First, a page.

April Spotlight: Center for Small Towns
1) Describe the work of your office
The University of Minnesota, Morris Center for Small Towns (CST) is a community outreach program that serves as a point-of-entry to the resources of the University of Minnesota. Small towns, local units of government, k-12 schools, nonprofit organizations, and other University units are able to utilize the Center's resources as they work on rural issues or make contributions to rural society. Their mission is to focus the University's attention and marshal its resources toward assisting Minnesota's small towns with locally identified issues by creating applied learning opportunities for faculty and students. CST provides assistance on community and economic development projects--often involving more research or expertise than small towns can afford or provide for themselves. At the same time, CST works to involve University of Minnesota, Morris faculty and students in the challenges and issues facing rural communities, which provides students with rich opportunities for applied learning.
The Center for Small Towns exists on four main cornerstones to assist small towns in brokering and collaboration; convening activities; community support; and research, information, data analysis, and reporting services for small towns. At the center in this web of methodologies is University of Minnesota, Morris students. While CST does have a large range of goals, one of the unique things about the organization is that there is not specific programming, but rather the ability to adapt services to the current needs of rural communities. CST would not be able to offer its unique and expansive range of initiatives and projects without the hard work and dedication of the students that work in the office. Students take the forefront in connecting small towns with resources, bringing members of communities and organizations together, building and working on community centered projects, as well as creating, analyzing and organizing complex sets of data for communities.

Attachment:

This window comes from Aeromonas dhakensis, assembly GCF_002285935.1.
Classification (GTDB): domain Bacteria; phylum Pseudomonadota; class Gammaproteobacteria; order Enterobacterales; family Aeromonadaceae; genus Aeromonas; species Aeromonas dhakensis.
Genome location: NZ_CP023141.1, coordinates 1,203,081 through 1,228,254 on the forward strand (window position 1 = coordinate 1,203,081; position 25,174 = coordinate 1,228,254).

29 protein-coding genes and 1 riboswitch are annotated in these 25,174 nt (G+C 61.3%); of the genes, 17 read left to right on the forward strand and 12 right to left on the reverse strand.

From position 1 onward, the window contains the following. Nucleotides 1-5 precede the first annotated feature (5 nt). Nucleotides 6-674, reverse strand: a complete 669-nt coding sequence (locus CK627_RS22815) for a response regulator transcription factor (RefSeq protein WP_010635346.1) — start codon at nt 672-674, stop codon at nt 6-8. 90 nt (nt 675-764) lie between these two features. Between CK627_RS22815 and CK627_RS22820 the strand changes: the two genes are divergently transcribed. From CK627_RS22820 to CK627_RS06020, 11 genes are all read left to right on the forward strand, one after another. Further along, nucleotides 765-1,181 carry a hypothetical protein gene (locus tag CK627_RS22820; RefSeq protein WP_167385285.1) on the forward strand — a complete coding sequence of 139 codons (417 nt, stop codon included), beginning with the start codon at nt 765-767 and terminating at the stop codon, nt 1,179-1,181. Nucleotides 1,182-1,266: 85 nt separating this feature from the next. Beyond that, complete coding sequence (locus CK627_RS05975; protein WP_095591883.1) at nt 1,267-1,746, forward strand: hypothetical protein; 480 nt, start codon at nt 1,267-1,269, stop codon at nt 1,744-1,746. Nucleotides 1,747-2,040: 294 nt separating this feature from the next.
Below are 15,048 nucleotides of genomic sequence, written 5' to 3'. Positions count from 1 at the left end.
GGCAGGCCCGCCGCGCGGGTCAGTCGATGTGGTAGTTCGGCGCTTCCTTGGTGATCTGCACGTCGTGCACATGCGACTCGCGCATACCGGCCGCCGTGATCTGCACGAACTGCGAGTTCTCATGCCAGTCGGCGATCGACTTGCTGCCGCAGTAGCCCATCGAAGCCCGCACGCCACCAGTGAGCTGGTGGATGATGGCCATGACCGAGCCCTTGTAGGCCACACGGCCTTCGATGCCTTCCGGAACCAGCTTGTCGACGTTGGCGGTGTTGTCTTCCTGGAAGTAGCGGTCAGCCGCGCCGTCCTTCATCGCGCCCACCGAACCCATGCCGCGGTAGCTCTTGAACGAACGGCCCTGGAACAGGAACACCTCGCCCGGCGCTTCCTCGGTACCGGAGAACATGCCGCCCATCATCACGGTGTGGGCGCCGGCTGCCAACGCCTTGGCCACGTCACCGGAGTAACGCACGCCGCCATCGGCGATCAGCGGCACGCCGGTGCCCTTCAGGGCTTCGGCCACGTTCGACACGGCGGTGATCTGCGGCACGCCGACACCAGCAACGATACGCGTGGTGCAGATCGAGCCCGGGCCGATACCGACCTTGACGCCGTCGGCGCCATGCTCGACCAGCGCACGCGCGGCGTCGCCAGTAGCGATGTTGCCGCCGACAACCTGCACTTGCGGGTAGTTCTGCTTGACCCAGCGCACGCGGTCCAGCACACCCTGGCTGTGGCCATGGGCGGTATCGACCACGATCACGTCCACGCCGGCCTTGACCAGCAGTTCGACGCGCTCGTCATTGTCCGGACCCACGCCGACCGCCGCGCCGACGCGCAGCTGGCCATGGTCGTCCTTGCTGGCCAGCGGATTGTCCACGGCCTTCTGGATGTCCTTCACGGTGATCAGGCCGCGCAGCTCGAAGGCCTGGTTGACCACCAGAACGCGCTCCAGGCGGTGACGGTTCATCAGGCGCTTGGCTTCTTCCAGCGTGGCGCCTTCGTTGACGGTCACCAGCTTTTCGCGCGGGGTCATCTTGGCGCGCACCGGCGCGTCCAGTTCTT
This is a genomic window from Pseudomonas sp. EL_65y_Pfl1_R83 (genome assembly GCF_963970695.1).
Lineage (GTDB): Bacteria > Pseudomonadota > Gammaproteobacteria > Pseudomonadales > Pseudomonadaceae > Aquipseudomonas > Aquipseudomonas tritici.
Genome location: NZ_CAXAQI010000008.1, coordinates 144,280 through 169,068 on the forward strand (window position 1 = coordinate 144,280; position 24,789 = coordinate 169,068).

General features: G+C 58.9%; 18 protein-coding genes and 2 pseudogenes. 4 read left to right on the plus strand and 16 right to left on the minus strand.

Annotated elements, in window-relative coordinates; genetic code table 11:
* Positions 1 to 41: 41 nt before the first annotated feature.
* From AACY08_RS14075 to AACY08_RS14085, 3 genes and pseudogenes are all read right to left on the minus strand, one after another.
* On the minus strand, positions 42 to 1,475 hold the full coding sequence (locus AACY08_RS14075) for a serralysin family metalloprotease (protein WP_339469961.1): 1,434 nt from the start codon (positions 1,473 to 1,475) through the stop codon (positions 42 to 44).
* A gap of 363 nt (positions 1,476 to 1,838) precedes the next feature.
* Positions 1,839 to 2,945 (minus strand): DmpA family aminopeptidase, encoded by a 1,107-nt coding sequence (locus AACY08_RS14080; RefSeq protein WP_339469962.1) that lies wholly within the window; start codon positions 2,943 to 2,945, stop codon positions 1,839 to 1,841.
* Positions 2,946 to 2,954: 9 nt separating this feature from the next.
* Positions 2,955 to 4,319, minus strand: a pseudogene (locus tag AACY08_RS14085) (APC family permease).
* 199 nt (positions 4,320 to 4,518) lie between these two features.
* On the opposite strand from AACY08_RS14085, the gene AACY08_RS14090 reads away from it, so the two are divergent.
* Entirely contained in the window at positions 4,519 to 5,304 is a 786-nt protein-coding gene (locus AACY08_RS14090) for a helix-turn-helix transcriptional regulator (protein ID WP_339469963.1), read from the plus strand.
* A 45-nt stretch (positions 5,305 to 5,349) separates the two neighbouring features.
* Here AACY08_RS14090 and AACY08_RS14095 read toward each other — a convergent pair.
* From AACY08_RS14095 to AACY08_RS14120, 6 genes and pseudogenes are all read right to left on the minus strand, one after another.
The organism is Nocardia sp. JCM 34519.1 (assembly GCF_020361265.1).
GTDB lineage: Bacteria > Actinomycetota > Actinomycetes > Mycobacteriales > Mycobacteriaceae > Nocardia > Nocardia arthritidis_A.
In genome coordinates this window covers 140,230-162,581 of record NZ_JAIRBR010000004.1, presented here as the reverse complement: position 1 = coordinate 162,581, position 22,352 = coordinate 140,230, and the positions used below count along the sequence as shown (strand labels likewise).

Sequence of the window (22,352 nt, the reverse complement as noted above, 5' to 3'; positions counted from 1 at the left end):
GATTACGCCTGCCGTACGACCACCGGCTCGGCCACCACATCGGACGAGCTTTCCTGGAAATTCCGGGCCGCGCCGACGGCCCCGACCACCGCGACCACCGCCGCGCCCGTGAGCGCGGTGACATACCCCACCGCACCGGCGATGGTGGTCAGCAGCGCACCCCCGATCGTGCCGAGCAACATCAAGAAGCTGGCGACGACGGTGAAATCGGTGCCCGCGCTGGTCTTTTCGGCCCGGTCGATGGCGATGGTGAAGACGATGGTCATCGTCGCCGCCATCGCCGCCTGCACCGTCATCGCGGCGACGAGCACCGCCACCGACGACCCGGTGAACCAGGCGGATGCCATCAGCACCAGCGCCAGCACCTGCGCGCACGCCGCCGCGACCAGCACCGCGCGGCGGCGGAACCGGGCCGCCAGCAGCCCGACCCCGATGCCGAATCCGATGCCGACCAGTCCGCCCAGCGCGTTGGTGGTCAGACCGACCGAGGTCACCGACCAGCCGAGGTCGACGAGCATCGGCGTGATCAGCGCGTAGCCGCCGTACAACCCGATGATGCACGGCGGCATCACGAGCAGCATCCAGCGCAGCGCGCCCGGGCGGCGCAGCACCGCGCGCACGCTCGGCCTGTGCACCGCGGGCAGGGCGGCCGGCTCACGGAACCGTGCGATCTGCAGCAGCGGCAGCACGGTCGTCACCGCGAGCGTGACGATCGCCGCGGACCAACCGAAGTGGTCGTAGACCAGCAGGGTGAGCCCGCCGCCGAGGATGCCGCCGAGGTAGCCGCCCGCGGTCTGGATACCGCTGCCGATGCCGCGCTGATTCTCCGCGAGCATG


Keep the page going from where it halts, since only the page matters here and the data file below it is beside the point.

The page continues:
CST doesn't only focus on specific projects, but aims to broaden its reach, interact, and connect with more communities throughout the state, through the Small Town Harvesting initiative. CST sends two staffers out on the road regularly to meet with and hear from individuals and organizations within small towns all over the state. The goal is to be on the road once or twice a month, and to record and detail the visits to paint a better picture of rural communities in Minnesota, as well as better understand where the Center's place as an outreach center is in that system.
2) What is a current engagement project your unit is working?
The Center for Small Towns has a multitude of diverse and ambitious projects being actively worked on and waiting on deck to be put into progress when resources are available. Because of CST's four main methodologies it's hard to look at just one project that the unit is working on because everything CST does is collaboration, and falls under different aspects of the Center's cornerstones. Currently there are four different projects that all together exemplify the broad range of CST's skill set and talents.
Currently CST is working to collect and analyze data for Lac qui Parle (LqP) County's "Computer Commuter" initiative which focuses on bringing comprehensive technology education to the county as a whole, and making that information accessible. The LqP Computer Commuter consists of a small reconstituted bus now filled with active mobile technology workstations. Community members board the vehicle and then can receive one on one training and attention from staff members on the bus. Two CST students are currently gathering statistical and qualitative information on the success and reach of the initiative, and plan to present a report and summary of what they've found out regarding the initiative.